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STEMpower

The boss, not bossy: 9 STEM Women taking the lead

Who run the world? You guessed it, GIRLS. This time around, we’re introducing even more women advocating for a more gender-inclusive future for all. Through their programs and initiatives, these women prove that girls aren’t bossy, we’re just the boss!

As a continuation of our Girl Gang blog back in October for International Day of the Girl,  we’re rounding up another group of special STEM boss babes for your summer club consideration. 

Further proving that STEM doesn’t just exist within the labs, these women are also making their way up the ladder with their own brand of leadership, driven by purpose and passion. Hard sciences not for you? Check out the different branches where fellow great women are in charge! 


I.T.-SPO

Beng is the CEO and President Of Pointwest Technologies, an Information Technology (IT) firm dedicated to utilizing digital technology at its best. She graduated with a degree in Chemical Engineering in the University of Santo Tomas back in 1974, and she’s been dedicated to introducing world-class tech software to the country ever since.  

Envisioning a gender-equal future for all, Beng is now also a member of the Board of Trustees for the Center for Integrated STEM Education, or CISTEM.

MICROSOFT GURU

Clarissa is the current Education Program Lead for a small tech company called, well, Microsoft. Jokes aside, Clarissa has been with Microsoft for a whopping ten years, where she started out as a Partner Development Manager in 2011.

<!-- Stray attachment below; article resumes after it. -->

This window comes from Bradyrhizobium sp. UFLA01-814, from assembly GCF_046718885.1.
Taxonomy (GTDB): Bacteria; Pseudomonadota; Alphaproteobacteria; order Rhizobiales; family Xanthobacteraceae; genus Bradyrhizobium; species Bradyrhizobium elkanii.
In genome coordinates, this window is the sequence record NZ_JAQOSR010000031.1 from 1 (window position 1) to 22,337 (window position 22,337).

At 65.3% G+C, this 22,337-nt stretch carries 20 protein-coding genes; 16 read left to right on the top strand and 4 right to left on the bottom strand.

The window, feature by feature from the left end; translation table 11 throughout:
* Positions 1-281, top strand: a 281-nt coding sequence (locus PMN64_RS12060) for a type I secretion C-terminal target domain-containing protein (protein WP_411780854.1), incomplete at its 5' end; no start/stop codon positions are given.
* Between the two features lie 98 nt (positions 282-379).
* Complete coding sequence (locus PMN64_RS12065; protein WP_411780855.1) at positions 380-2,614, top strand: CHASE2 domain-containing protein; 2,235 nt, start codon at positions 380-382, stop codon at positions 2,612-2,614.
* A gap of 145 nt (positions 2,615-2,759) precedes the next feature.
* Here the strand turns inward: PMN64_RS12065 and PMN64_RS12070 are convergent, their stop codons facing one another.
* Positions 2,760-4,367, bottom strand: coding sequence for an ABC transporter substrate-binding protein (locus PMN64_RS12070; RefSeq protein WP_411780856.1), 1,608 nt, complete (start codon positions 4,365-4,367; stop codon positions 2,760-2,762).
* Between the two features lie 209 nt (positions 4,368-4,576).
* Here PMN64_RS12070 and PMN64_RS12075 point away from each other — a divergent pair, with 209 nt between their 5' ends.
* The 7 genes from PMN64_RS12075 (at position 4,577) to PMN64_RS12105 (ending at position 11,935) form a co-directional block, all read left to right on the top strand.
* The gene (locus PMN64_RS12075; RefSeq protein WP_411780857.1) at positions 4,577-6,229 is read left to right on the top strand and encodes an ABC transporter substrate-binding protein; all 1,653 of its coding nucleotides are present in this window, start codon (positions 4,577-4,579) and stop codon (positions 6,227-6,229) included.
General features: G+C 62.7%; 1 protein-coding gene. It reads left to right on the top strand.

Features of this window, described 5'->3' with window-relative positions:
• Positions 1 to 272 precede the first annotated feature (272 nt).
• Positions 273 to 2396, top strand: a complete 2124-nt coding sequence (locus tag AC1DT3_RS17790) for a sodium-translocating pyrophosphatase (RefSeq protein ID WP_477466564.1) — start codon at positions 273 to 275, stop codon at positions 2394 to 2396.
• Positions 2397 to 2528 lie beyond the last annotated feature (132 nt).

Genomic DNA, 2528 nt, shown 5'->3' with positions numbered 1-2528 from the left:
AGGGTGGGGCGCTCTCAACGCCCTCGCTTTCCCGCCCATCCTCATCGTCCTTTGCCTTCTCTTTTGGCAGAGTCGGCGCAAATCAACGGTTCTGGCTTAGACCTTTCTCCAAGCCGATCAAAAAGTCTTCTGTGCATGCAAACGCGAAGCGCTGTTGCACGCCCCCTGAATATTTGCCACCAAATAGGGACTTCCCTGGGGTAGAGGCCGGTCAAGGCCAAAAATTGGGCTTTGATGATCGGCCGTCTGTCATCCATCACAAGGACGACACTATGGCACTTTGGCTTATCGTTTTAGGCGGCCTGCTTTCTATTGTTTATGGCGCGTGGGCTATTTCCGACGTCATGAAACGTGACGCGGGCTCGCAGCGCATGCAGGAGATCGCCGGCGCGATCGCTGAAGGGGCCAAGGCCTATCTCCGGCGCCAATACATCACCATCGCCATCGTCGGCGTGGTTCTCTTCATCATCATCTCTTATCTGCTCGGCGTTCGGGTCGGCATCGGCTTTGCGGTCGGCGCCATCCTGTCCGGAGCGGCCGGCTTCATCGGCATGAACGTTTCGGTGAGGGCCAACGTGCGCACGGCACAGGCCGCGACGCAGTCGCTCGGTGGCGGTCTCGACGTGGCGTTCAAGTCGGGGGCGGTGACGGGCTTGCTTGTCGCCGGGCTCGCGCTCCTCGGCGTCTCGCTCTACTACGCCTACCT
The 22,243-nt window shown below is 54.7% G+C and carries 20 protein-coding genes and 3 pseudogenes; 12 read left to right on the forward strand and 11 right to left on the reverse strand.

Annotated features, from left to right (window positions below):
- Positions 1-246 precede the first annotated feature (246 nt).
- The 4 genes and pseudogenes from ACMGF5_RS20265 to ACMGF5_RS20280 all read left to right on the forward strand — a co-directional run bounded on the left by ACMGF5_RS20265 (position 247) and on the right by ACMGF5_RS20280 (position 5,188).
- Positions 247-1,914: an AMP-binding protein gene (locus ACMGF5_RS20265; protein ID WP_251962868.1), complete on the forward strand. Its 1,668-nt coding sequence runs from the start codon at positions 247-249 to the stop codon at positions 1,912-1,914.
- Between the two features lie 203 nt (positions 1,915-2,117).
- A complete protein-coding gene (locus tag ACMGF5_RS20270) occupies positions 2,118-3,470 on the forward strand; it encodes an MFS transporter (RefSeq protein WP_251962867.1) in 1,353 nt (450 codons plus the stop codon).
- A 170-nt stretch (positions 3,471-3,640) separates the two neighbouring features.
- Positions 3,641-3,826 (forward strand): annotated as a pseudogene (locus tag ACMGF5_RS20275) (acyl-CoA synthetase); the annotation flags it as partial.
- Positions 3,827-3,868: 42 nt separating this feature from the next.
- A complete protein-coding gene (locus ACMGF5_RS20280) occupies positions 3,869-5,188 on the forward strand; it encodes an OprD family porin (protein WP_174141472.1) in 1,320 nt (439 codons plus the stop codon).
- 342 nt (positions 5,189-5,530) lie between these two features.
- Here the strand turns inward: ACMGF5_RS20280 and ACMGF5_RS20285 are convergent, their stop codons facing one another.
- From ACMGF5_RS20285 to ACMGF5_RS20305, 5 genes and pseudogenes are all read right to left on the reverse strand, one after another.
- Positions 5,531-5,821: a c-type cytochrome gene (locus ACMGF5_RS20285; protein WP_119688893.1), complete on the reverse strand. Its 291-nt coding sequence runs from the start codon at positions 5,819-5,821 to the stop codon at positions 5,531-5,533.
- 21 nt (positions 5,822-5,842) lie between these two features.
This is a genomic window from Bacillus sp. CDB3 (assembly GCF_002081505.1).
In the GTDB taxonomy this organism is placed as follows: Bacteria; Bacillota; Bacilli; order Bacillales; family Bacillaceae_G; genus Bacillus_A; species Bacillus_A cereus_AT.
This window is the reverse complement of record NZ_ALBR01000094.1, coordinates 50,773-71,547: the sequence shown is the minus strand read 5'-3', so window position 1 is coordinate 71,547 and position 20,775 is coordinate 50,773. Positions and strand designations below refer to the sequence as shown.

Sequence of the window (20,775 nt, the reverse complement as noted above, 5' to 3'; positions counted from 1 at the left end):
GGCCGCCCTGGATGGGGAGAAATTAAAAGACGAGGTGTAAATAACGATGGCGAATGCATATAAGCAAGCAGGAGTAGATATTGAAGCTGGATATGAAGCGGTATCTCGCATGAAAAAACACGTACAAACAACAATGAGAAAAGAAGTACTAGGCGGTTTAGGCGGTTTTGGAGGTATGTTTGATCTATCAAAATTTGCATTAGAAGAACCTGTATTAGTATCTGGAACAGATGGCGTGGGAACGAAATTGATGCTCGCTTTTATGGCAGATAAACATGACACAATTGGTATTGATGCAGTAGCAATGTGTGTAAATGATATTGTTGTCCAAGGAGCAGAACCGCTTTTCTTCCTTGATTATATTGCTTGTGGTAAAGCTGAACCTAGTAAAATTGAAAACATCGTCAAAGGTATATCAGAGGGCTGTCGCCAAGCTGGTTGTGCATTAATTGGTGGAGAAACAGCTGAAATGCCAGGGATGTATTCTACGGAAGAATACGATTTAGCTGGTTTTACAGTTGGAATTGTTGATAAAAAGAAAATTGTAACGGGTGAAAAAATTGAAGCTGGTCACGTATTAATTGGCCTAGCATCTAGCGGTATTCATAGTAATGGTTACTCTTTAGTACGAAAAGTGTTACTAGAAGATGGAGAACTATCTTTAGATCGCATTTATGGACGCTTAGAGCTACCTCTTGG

Through her role as Education Program Lead, she focuses on providing an impact for the PH academic sector through specific education technology programs. 

COMMAND-HER IN CHIEF 

Julia is the current Executive Director of FEU Public Policy Center (FPPC), a private research foundation making a change in policy-making through thorough research and community discussions. She’s been working for the cause almost all her life, as she was even the Head of the Presidential Management Staff from 2010 to 2016, among other government jobs. 

Julia achieved her Masters in Public Policy  with a concentration in Political and Economic Development at Harvard University. 

PROJECT HEAD

Linartes is the country’s National Project Coordinator for the Women in STEM Workforce Readiness and Development Program by the International Labour Organization (ILO). Through data-driven research like skills upgrading, job placement, skills gap identification, and more, the program aims to give women a leg up in finding (and thriving) the STEM career field. 

In a 2019 interview with ABS-CBN, she stressed that there’s more work to be done in convincing women to join STEM careers “especially now, when we’re moving to the future of work when we’re requiring more STEM-related skills that will be needed to compete in the workplace,” she explained. 

Through her work, Linartes ensures that the projects implemented by the ILO are inclusive for all Filipina women to reach their STEM goals. 

HOMEGROWN IBM BOSS